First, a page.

Support for Turkish President Recep Tayyip Erdoğan’s ruling Justice and Development Party (AKP) hit an all-time low last month as the public loses faith with Ankara’s management of the ailing economy, Bloomberg reported on Tuesday.
Bloomberg cited Can Selçuki, head of Istanbul-based pollster Turkiye Raporu, who said that Erdoğan’s sacking of the central bank governor in March was a breaking point for voters.
Erdoğan sacked Naci Ağbal after less than five months in the job, reportedly over policy disagreements, prompting the struggling Turkish lira to drop more than 16 percent in early morning trading following the news. The lira has since sunk further to record lows.
Up to 27 percent of Turks cannot meet their basic needs, according to a monthly public survey for April by pollster Metropoll Research.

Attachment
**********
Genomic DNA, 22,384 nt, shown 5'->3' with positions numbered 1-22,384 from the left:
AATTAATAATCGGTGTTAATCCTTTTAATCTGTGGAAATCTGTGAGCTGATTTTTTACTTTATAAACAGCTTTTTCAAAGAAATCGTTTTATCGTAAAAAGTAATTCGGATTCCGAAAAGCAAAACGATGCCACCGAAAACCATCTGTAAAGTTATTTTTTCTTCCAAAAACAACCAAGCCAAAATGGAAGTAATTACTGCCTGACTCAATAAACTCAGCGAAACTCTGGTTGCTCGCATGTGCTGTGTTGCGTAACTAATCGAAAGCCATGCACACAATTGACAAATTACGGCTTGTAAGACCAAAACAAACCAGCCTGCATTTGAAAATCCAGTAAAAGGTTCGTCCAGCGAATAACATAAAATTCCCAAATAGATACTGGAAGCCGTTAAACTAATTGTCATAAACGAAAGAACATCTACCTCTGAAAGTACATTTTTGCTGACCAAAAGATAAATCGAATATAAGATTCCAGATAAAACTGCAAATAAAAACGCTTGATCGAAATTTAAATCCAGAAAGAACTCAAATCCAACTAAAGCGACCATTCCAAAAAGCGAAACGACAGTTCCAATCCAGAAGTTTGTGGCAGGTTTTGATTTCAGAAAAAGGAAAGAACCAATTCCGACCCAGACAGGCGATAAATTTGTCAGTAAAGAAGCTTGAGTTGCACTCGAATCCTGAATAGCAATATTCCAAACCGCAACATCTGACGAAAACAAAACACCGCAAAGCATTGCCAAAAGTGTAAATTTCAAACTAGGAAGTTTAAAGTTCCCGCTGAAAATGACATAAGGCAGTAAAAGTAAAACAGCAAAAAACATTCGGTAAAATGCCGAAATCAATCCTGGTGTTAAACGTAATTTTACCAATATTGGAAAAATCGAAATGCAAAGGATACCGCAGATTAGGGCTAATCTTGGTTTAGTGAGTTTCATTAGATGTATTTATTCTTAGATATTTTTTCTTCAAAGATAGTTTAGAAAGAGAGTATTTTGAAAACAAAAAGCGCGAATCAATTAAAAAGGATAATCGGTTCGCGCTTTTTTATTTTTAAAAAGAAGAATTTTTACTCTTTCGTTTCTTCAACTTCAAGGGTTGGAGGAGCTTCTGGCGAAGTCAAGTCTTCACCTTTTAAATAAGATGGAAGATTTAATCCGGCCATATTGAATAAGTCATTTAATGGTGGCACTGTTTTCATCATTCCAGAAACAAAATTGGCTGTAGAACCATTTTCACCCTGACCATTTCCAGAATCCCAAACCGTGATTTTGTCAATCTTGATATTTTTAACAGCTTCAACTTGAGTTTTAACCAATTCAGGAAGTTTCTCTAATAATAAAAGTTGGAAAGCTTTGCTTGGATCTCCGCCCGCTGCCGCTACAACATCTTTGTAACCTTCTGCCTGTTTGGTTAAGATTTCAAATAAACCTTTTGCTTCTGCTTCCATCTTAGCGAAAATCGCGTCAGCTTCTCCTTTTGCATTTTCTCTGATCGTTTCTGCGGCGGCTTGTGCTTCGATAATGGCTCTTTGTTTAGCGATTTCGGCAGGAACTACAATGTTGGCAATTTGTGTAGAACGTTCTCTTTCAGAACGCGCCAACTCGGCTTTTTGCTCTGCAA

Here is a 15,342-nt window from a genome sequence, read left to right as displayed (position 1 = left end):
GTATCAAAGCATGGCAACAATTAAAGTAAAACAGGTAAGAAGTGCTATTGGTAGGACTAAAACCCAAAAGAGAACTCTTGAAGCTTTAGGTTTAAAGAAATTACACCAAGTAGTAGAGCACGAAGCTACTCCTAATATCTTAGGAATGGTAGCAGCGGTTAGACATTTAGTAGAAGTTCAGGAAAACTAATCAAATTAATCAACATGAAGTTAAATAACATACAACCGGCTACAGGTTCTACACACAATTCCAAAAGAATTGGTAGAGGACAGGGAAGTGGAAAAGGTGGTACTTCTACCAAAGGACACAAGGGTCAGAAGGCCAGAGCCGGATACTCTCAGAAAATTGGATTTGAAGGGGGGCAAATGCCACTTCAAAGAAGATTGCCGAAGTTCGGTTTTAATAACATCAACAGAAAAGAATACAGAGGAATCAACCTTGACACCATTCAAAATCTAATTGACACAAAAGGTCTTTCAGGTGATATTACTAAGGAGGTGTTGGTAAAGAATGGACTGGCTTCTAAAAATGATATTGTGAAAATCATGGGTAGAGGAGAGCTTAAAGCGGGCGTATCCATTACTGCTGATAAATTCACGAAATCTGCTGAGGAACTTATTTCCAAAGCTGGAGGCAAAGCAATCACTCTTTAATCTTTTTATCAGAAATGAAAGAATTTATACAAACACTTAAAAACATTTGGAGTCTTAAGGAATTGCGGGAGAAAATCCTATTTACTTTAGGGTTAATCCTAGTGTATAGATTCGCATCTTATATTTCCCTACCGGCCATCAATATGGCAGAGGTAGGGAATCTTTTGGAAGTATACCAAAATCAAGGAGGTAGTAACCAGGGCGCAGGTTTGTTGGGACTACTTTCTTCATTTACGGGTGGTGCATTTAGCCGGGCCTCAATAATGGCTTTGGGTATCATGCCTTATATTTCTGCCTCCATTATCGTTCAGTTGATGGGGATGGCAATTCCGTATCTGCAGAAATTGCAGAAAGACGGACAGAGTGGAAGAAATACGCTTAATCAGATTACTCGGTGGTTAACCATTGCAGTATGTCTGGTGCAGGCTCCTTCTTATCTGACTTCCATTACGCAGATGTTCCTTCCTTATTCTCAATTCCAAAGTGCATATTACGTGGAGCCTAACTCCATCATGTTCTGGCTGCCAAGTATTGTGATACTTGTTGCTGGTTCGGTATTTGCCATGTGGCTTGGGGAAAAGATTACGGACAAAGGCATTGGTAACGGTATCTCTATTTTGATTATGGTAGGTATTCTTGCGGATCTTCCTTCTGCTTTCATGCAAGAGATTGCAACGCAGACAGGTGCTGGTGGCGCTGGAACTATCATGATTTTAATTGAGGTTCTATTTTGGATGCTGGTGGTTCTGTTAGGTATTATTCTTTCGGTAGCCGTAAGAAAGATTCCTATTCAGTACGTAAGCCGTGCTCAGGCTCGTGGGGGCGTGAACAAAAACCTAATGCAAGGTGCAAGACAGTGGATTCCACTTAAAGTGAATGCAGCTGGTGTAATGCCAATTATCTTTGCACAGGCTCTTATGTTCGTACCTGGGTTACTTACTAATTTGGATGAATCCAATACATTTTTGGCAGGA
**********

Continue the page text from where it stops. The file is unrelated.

The same pollster also reported in April thatthe AKP is now at 27 percent, excluding undecided voters, the lowest by the ruling party since its establishment.
“A combination of runaway inflation, high unemployment and coronavirus measures have been chipping away at the ruling party’s voter base, according to political polling companies,’’ Bloomberg said, noting that opposition lawmakers have accused the AKP of mishandling the economy and depleting foreign currency reserves during the reign of former finance minister and Erdoğan’s son-in-law Berat Albayrak.
It is the perception of mismanagement of the economy and the opposition’s campaigns on central bank reserves that are leading the erosion in support for the AKP, according to Özer Sencar, head of Metropoll.
“The opposition needs to convince those people that they can manage the country better, but there is still no candidate for this in sight,” Sencar said.